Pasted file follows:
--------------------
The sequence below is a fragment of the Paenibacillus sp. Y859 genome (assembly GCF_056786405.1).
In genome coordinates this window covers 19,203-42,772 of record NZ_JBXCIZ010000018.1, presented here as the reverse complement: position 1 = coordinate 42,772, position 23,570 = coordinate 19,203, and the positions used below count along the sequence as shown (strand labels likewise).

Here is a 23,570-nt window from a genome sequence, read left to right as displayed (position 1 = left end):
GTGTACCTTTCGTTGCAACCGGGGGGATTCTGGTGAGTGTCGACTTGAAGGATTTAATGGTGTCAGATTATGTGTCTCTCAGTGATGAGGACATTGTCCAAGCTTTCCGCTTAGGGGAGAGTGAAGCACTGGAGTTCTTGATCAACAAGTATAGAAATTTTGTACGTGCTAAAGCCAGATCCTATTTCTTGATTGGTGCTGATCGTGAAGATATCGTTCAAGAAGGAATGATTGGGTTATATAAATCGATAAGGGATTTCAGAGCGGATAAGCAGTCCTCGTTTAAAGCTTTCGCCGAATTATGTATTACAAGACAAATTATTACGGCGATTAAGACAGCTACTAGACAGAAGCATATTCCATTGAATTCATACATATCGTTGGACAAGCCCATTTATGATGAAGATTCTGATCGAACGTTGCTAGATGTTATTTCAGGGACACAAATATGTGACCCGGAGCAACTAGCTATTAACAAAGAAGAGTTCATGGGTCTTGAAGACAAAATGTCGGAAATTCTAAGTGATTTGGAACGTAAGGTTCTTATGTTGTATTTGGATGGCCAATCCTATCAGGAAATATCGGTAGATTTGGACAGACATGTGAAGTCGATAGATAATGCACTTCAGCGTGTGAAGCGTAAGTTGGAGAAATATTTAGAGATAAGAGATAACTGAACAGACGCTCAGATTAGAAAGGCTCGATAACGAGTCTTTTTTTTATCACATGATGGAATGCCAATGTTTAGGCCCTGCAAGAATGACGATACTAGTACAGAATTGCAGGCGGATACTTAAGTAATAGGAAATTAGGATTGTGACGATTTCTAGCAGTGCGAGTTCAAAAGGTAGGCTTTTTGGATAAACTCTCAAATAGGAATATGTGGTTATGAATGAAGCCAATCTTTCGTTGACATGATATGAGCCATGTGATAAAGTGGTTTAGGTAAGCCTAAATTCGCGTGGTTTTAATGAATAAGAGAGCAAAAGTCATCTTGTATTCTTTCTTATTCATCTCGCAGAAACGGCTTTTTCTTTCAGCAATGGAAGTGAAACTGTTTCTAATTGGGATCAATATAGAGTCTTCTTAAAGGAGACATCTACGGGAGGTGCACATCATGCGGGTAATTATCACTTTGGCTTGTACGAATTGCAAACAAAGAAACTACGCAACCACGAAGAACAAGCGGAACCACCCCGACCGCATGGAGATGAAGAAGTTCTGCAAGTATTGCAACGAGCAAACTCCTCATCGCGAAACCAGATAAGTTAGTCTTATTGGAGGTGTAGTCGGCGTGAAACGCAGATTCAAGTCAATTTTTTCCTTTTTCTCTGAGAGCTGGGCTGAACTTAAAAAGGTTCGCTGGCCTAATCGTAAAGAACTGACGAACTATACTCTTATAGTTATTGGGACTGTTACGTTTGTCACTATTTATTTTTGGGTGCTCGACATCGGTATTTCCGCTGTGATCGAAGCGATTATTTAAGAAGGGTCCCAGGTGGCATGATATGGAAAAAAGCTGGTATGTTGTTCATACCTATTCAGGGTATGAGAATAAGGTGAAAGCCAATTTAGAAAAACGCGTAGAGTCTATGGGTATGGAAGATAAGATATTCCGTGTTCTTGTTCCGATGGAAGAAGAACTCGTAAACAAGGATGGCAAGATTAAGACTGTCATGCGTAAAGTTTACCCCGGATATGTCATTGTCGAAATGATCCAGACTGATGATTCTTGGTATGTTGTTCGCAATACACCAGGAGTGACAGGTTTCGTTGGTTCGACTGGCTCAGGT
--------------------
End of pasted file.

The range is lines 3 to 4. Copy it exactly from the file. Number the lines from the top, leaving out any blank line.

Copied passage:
Here is a 23,570-nt window from a genome sequence, read left to right as displayed (position 1 = left end):
GTGTACCTTTCGTTGCAACCGGGGGGATTCTGGTGAGTGTCGACTTGAAGGATTTAATGGTGTCAGATTATGTGTCTCTCAGTGATGAGGACATTGTCCAAGCTTTCCGCTTAGGGGAGAGTGAAGCACTGGAGTTCTTGATCAACAAGTATAGAAATTTTGTACGTGCTAAAGCCAGATCCTATTTCTTGATTGGTGCTGATCGTGAAGATATCGTTCAAGAAGGAATGATTGGGTTATATAAATCGATAAGGGATTTCAGAGCGGATAAGCAGTCCTCGTTTAAAGCTTTCGCCGAATTATGTATTACAAGACAAATTATTACGGCGATTAAGACAGCTACTAGACAGAAGCATATTCCATTGAATTCATACATATCGTTGGACAAGCCCATTTATGATGAAGATTCTGATCGAACGTTGCTAGATGTTATTTCAGGGACACAAATATGTGACCCGGAGCAACTAGCTATTAACAAAGAAGAGTTCATGGGTCTTGAAGACAAAATGTCGGAAATTCTAAGTGATTTGGAACGTAAGGTTCTTATGTTGTATTTGGATGGCCAATCCTATCAGGAAATATCGGTAGATTTGGACAGACATGTGAAGTCGATAGATAATGCACTTCAGCGTGTGAAGCGTAAGTTGGAGAAATATTTAGAGATAAGAGATAACTGAACAGACGCTCAGATTAGAAAGGCTCGATAACGAGTCTTTTTTTTATCACATGATGGAATGCCAATGTTTAGGCCCTGCAAGAATGACGATACTAGTACAGAATTGCAGGCGGATACTTAAGTAATAGGAAATTAGGATTGTGACGATTTCTAGCAGTGCGAGTTCAAAAGGTAGGCTTTTTGGATAAACTCTCAAATAGGAATATGTGGTTATGAATGAAGCCAATCTTTCGTTGACATGATATGAGCCATGTGATAAAGTGGTTTAGGTAAGCCTAAATTCGCGTGGTTTTAATGAATAAGAGAGCAAAAGTCATCTTGTATTCTTTCTTATTCATCTCGCAGAAACGGCTTTTTCTTTCAGCAATGGAAGTGAAACTGTTTCTAATTGGGATCAATATAGAGTCTTCTTAAAGGAGACATCTACGGGAGGTGCACATCATGCGGGTAATTATCACTTTGGCTTGTACGAATTGCAAACAAAGAAACTACGCAACCACGAAGAACAAGCGGAACCACCCCGACCGCATGGAGATGAAGAAGTTCTGCAAGTATTGCAACGAGCAAACTCCTCATCGCGAAACCAGATAAGTTAGTCTTATTGGAGGTGTAGTCGGCGTGAAACGCAGATTCAAGTCAATTTTTTCCTTTTTCTCTGAGAGCTGGGCTGAACTTAAAAAGGTTCGCTGGCCTAATCGTAAAGAACTGACGAACTATACTCTTATAGTTATTGGGACTGTTACGTTTGTCACTATTTATTTTTGGGTGCTCGACATCGGTATTTCCGCTGTGATCGAAGCGATTATTTAAGAAGGGTCCCAGGTGGCATGATATGGAAAAAAGCTGGTATGTTGTTCATACCTATTCAGGGTATGAGAATAAGGTGAAAGCCAATTTAGAAAAACGCGTAGAGTCTATGGGTATGGAAGATAAGATATTCCGTGTTCTTGTTCCGATGGAAGAAGAACTCGTAAACAAGGATGGCAAGATTAAGACTGTCATGCGTAAAGTTTACCCCGGATATGTCATTGTCGAAATGATCCAGACTGATGATTCTTGGTATGTTGTTCGCAATACACCAGGAGTGACAGGTTTCGTTGGTTCGACTGGCTCAGGT